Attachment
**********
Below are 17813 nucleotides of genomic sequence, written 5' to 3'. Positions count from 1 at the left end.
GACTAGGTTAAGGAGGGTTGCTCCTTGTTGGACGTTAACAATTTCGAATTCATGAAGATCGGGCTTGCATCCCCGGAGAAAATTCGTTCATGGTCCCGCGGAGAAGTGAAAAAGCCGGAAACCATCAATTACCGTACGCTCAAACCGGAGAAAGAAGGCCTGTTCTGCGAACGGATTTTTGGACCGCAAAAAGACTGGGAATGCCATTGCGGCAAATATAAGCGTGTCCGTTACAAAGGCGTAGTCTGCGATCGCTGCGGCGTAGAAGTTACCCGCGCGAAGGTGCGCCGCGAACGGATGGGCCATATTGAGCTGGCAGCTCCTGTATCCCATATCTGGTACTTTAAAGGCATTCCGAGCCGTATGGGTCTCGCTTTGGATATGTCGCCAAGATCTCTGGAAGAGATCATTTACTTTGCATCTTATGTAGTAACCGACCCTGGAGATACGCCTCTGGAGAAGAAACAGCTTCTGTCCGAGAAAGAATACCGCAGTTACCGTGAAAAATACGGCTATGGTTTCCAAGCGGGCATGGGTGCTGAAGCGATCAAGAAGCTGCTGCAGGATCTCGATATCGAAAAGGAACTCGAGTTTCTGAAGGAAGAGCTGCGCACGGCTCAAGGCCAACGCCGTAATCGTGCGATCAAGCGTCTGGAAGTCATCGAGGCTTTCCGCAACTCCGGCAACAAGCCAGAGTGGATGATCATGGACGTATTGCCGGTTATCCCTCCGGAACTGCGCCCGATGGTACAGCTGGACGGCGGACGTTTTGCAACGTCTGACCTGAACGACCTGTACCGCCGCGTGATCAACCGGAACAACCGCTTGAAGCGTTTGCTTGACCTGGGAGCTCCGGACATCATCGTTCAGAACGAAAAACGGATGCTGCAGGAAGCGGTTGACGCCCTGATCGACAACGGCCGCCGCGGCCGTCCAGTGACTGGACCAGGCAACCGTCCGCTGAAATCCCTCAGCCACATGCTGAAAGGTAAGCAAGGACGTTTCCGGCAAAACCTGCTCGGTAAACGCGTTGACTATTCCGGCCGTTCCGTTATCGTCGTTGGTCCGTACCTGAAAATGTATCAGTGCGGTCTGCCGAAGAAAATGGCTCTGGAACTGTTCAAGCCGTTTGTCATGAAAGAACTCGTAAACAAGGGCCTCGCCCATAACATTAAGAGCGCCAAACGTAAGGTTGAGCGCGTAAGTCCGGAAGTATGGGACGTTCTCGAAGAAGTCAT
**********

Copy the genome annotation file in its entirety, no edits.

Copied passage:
Below are 17813 nucleotides of genomic sequence, written 5' to 3'. Positions count from 1 at the left end.
GACTAGGTTAAGGAGGGTTGCTCCTTGTTGGACGTTAACAATTTCGAATTCATGAAGATCGGGCTTGCATCCCCGGAGAAAATTCGTTCATGGTCCCGCGGAGAAGTGAAAAAGCCGGAAACCATCAATTACCGTACGCTCAAACCGGAGAAAGAAGGCCTGTTCTGCGAACGGATTTTTGGACCGCAAAAAGACTGGGAATGCCATTGCGGCAAATATAAGCGTGTCCGTTACAAAGGCGTAGTCTGCGATCGCTGCGGCGTAGAAGTTACCCGCGCGAAGGTGCGCCGCGAACGGATGGGCCATATTGAGCTGGCAGCTCCTGTATCCCATATCTGGTACTTTAAAGGCATTCCGAGCCGTATGGGTCTCGCTTTGGATATGTCGCCAAGATCTCTGGAAGAGATCATTTACTTTGCATCTTATGTAGTAACCGACCCTGGAGATACGCCTCTGGAGAAGAAACAGCTTCTGTCCGAGAAAGAATACCGCAGTTACCGTGAAAAATACGGCTATGGTTTCCAAGCGGGCATGGGTGCTGAAGCGATCAAGAAGCTGCTGCAGGATCTCGATATCGAAAAGGAACTCGAGTTTCTGAAGGAAGAGCTGCGCACGGCTCAAGGCCAACGCCGTAATCGTGCGATCAAGCGTCTGGAAGTCATCGAGGCTTTCCGCAACTCCGGCAACAAGCCAGAGTGGATGATCATGGACGTATTGCCGGTTATCCCTCCGGAACTGCGCCCGATGGTACAGCTGGACGGCGGACGTTTTGCAACGTCTGACCTGAACGACCTGTACCGCCGCGTGATCAACCGGAACAACCGCTTGAAGCGTTTGCTTGACCTGGGAGCTCCGGACATCATCGTTCAGAACGAAAAACGGATGCTGCAGGAAGCGGTTGACGCCCTGATCGACAACGGCCGCCGCGGCCGTCCAGTGACTGGACCAGGCAACCGTCCGCTGAAATCCCTCAGCCACATGCTGAAAGGTAAGCAAGGACGTTTCCGGCAAAACCTGCTCGGTAAACGCGTTGACTATTCCGGCCGTTCCGTTATCGTCGTTGGTCCGTACCTGAAAATGTATCAGTGCGGTCTGCCGAAGAAAATGGCTCTGGAACTGTTCAAGCCGTTTGTCATGAAAGAACTCGTAAACAAGGGCCTCGCCCATAACATTAAGAGCGCCAAACGTAAGGTTGAGCGCGTAAGTCCGGAAGTATGGGACGTTCTCGAAGAAGTCAT